11 Reasons Autumn in Sedona is So Cool!

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10: Sedona Westerners

Autumn is our favorite season for hiking in Sedona and it seems we’re in good company. The Sedona Westerners, a hiking club with more than 300 members, begins its hiking season right after Labor Day and continues to hit the trails through early May. The club’s “trail boss” (or president) Al Vander Peut says September hikes mainly take place in Flagstaff and Oak Creek Canyon – Sedona hikes aren’t in full swing until October. The Westerners include six hiking groups based on hikers’ skill levels and the length of scheduled hikes. Groups range from the Amblers, who favor shorter hikes and lots of socializing, all the way up to the Rough Riders who cover eight to ten miles in a hike with few stops. Scheduled hikes take place Sunday, Tuesday, and Saturday, with two hikes every Thursday. One Wednesday hike a month focuses on geology, history, archaeology, geography, or photography.

Club members pay $20 a year for unlimited hikes – a package Al calls “the best deal in Sedona.” Many hikes take in trails not found in the popular hiking books, leading to hidden caves and Native American ruins. The Westerners also host several social events each year, including a cook-out at Red Rock State Park on Oct. 9 at 11 a.m. Al encourages anyone interested in the Westerners group to get in touch and join them at a hike or social event to find out what its activities are all about. Anyone can hike twice with the Westerners before officially joining, but guests must be familiar with Westerners’ rules, such a wearing lug-soled hiking boots, carrying adequate water, and signing a release of liability before heading out.

The Sedona Westerners launched in 1961 as a social club enamored with western lore. Hiking was added as a social event in 1965, and in 1971 the group developed the first Sedona hiking map. Since then, the club has worked closely with the U.S. Forest Service to establish many of Sedona’s best loved trails. The Westerners hold monthly meetings at the Jewish Community of Sedona and the Verde Valley, 100 Meadowlark Dr. The Westerners have 23 hikes scheduled for October and 22 in November with more than 200 hikes in the 2008-09 season.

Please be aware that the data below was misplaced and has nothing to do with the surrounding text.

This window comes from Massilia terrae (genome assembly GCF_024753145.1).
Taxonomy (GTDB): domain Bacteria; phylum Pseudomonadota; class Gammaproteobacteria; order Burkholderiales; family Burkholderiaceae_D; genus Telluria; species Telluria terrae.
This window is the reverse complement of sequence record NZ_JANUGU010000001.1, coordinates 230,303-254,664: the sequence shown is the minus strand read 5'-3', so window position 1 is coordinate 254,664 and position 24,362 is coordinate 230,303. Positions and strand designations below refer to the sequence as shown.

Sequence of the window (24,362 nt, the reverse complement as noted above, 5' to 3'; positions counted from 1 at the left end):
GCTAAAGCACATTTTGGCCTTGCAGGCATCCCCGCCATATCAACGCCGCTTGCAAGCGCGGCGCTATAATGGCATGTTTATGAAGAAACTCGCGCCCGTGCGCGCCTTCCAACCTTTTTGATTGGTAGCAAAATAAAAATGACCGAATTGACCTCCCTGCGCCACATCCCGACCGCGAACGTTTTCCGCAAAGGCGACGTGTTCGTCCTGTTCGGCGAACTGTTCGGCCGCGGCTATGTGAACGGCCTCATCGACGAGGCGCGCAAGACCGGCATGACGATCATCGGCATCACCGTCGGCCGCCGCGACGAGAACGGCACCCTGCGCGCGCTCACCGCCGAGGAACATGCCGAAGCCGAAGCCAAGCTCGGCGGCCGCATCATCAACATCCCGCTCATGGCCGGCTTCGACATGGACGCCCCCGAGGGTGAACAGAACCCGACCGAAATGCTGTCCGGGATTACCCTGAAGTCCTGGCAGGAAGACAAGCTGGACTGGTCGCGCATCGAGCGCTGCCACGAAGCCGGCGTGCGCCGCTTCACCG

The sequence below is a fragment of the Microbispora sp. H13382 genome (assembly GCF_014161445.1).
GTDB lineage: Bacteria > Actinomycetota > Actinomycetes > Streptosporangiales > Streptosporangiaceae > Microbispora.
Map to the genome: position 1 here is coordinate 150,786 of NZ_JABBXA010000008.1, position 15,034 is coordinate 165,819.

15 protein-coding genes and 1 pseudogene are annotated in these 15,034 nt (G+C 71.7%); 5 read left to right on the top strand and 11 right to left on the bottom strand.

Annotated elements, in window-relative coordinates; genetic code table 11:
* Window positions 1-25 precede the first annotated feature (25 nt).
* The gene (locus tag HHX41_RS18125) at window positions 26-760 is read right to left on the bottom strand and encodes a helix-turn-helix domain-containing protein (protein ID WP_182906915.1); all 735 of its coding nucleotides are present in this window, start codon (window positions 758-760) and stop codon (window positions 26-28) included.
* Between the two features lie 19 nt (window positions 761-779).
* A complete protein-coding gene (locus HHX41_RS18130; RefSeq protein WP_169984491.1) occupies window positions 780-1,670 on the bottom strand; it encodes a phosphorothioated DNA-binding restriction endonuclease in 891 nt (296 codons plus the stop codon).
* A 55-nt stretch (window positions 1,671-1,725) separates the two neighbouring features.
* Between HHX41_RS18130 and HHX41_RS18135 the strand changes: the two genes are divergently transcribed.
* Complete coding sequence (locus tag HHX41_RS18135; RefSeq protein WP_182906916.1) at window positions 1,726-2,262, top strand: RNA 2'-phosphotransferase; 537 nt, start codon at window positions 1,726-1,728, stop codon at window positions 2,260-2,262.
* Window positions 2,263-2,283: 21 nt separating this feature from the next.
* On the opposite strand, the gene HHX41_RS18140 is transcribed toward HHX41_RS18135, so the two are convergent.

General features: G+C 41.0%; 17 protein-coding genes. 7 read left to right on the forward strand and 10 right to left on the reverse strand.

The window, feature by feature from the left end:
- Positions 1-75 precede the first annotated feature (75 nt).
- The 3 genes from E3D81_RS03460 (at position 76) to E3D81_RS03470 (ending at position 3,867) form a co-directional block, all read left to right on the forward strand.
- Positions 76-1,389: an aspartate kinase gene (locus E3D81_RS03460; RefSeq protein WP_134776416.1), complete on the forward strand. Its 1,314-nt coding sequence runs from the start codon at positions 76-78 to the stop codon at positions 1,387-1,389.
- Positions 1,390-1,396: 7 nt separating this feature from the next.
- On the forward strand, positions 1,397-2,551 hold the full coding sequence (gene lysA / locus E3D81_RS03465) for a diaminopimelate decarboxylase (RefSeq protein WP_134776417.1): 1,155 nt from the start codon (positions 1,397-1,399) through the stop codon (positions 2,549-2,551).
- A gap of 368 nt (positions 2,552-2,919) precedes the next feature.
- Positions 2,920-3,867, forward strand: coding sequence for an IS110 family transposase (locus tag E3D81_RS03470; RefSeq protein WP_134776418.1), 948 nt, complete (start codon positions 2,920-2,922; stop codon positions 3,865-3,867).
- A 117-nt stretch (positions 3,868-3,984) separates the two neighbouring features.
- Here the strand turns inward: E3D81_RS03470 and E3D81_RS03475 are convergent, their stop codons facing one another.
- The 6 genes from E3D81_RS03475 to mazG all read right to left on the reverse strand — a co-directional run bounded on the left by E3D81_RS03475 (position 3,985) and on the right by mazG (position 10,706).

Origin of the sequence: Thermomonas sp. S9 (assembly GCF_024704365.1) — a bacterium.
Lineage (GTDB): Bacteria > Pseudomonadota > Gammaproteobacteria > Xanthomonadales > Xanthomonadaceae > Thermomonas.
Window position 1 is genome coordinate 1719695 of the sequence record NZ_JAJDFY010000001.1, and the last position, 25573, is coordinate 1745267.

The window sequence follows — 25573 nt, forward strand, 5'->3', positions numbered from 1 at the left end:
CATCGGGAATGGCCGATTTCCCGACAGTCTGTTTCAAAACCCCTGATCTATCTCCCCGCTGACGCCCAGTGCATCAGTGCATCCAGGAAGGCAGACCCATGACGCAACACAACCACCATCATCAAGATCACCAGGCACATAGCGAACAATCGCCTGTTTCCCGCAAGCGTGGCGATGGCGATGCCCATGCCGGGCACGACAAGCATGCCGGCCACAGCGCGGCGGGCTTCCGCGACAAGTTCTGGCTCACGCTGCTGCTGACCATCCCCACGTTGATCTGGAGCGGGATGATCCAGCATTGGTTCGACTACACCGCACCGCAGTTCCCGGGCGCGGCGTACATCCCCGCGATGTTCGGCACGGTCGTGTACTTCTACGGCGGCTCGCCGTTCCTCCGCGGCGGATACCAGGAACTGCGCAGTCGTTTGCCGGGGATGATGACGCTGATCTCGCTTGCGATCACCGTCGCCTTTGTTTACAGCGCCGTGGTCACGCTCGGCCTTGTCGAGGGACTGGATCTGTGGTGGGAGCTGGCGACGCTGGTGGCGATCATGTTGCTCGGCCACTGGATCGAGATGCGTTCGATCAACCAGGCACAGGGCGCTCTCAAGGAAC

Al says the group primarily exists to “promote friendship through hiking,” and agrees that fall is Sedona’s magical season. “I love the fall,” he says. “I’ve lived here nine years and we usually have great temperatures with the beautiful fall colors. Hiking in the fall is more about the flora rather than the fauna because the wildlife is always there, though the elk are in rut in the fall so you probably have a better chance of seeing them.”

 The Sedona Westerners include several hiking groups based on a hiker’s skills and the lengths of the hikes. An annual membership costs $20 – potential members may participate in two hikes before joining. For more information, including a schedule of hikes, visit www.sedonawesterners.org.

9: NAU Football

For many, fall means one thing: Football. While we have to trek two hours south to catch the NFL Arizona Cardinals in action, a pleasant 45-minute drive north leads you to the Lumberjacks, Northern Arizona University’s gridiron gladiators. After coming in third in the Big Sky Conference last season and with a new playing surface installed at the team’s home base, the Walkup Skydome, the Lumberjacks, under the tutelage of head coach Jerome Souers, stand as the team to beat in 2008. The Lumberjacks play three home games this month: On Oct. 4 they face off with Sacramento State, Oct. 11 sees Portland State come to town; while the Oct. 25 homecoming game sees the Lumberjacks tackle Weber State, and gets the entire Flagstaff community involved. This year’s theme is Superheroes: Your Lumberjack Power Revealed. Aside from alumni events, from auctions to dinners and concerts, the Homecoming Parade starts at 11 a.m. The NAU Alumni Tailgate begins at 1 p.m. in the Skydome parking lot and lasts until the game’s 3:05 p.m. kickoff. An awards recognition ceremony will take place at halftime.

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